As the year draws to a close, the University of St. Thomas Civic Engagement, Voter Education and Advocacy (CEVEA) task force looks back on a transformative year in local civic engagement. Spearheaded by dynamic initiatives like the Voter Ambassadors program and the CEVEA Faculty Ambassadors, along with a series of targeted events, the university has made significant strides in enhancing student involvement in local governance.
The Voter Ambassadors, under the energetic leadership of students Claire Blum, Maddy Orr, Skye Schultz, Michael Yohanes and Morgan Whiting, have been at the forefront of mobilizing their peers. Their efforts culminated in impressive achievements, such as registering hundreds of students to vote and reaching thousands more through social media campaigns and classroom education. “Seeing the tangible impact of our work has been incredibly rewarding,” shared Yohanes, reflecting the group's sentiment.
The CEVEA Faculty Ambassadors pilot program represented a novel approach to embedding civic responsibility within academic frameworks. Faculty members, like Ann Johnson, incorporated local election topics into their syllabi and invited peer-voter ambassadors to lead presentations in the classrooms.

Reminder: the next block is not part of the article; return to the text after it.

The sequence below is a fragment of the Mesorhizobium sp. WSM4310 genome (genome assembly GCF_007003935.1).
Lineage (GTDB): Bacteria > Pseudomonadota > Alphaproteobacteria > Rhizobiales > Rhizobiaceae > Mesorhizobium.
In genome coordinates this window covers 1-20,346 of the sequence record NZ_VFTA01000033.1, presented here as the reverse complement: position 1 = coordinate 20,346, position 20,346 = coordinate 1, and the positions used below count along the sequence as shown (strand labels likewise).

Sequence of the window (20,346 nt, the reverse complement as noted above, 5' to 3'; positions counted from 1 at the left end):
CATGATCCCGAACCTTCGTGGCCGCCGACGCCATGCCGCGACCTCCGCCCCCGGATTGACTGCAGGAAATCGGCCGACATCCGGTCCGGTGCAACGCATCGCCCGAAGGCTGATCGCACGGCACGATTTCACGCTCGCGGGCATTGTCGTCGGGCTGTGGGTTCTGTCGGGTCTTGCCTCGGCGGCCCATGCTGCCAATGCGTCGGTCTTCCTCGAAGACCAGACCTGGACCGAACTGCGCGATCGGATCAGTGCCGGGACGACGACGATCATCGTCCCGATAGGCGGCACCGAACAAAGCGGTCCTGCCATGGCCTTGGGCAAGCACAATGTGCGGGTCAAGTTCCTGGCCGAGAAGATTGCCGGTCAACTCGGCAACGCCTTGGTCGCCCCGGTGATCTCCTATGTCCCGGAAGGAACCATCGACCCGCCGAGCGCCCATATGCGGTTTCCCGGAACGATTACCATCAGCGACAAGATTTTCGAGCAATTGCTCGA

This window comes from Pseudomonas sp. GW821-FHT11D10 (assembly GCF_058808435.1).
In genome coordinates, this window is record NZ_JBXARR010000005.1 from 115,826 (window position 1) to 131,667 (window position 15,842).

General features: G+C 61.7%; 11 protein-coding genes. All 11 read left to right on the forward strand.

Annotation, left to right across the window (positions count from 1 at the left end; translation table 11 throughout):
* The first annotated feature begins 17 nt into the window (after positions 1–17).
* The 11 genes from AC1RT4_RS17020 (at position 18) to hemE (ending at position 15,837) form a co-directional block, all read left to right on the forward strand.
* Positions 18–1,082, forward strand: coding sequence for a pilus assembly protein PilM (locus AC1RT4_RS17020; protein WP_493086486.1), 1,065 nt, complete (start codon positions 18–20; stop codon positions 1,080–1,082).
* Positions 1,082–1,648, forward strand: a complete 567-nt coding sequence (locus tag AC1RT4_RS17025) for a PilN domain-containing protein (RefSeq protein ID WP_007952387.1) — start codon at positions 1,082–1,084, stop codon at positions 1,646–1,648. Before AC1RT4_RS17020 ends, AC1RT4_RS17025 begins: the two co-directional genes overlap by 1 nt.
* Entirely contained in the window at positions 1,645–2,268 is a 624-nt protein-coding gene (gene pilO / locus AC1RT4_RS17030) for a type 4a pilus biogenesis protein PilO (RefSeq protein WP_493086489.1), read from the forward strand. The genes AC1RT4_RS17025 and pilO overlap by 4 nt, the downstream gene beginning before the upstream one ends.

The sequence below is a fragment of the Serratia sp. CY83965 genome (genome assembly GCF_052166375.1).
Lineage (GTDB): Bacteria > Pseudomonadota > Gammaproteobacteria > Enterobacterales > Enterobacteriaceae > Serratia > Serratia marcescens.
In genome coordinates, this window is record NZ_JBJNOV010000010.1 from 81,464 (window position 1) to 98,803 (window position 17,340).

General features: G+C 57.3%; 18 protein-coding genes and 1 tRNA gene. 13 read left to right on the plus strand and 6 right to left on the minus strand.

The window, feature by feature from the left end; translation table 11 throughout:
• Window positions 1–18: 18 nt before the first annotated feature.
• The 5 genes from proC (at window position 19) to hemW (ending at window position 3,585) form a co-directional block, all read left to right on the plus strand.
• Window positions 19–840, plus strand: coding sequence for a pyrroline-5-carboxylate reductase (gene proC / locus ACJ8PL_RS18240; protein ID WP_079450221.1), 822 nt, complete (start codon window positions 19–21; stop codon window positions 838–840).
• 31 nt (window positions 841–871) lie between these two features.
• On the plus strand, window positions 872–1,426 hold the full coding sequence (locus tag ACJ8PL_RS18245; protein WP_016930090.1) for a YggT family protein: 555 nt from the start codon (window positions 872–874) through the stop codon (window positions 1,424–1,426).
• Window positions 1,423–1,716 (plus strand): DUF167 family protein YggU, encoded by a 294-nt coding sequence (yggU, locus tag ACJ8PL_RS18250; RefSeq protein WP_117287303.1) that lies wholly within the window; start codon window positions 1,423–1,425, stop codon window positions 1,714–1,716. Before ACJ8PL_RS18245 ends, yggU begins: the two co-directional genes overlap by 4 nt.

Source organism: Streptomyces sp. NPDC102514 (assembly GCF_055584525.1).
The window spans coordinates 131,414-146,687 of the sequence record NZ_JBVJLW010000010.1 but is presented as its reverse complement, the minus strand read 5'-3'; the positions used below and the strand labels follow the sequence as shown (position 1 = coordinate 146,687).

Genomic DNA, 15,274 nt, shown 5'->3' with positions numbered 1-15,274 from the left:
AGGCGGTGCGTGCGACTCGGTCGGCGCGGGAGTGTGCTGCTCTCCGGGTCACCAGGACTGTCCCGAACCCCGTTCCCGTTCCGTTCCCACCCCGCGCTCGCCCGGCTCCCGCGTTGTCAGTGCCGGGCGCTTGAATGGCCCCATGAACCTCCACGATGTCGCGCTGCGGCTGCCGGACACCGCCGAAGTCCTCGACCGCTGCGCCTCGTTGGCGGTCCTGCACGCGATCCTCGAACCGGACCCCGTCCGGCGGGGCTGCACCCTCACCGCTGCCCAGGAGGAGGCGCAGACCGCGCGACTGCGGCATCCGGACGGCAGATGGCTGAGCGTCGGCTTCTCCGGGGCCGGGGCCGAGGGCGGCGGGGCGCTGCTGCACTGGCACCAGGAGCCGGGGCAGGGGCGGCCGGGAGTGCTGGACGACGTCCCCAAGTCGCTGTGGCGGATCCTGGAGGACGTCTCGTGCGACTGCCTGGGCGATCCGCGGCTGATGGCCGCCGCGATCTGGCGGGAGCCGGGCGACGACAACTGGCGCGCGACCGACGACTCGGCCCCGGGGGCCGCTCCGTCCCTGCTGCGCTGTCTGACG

Roberto Aspholm, assistant professor of social work and CEVEA faculty liaison
Integrating elections into our curriculum has sparked lively discussions and a deeper understanding of our civic duties.”
“Integrating elections into our curriculum has sparked lively discussions and a deeper understanding of our civic duties,” commented Roberto Aspholm, assistant professor of social work and CEVEA faculty liaison.
The fall events included educational workshops and voter registration stations that were not just well attended but served as critical platforms for dialogue between students and local political figures. These interactions, enriched by expert commentary from political scientists, underscored the importance of local governance. The celebration of National Voter Registration Day kicked off the season with a partnership with St. Thomas D-I athletes who received a crash course on getting their peers registered to vote and met their goal of registering 100 Tommies on paper.
Social media campaigns and infographics displayed on university digital boards during the election season captured the enthusiasm and engagement of the students, providing a vivid illustration of the initiative's success.
With plans to expand reach and innovate new engagement strategies, the CEVEA initiatives are poised to continue their impactful journey. As they prepare for future elections, the 2023 efforts serve as a robust foundation for fostering a culture of civic engagement within the university community year-round and not just during presidential or midterm elections.
The CEVEA initiatives of 2023 have not only elevated student awareness and participation in local elections but have also contributed significantly to a broader movement of student civic engagement across the nation, marking a pivotal moment in the university’s history.